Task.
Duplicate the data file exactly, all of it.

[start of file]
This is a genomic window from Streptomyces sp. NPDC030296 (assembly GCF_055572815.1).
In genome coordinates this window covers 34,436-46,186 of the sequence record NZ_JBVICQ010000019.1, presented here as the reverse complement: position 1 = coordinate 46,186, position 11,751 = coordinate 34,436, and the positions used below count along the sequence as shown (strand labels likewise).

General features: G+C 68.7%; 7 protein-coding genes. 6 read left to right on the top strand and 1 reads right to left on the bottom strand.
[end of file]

This is a genomic window from Streptomyces sp. NPDC030296 (assembly GCF_055572815.1).
In genome coordinates this window covers 34,436-46,186 of the sequence record NZ_JBVICQ010000019.1, presented here as the reverse complement: position 1 = coordinate 46,186, position 11,751 = coordinate 34,436, and the positions used below count along the sequence as shown (strand labels likewise).

General features: G+C 68.7%; 7 protein-coding genes. 6 read left to right on the top strand and 1 reads right to left on the bottom strand.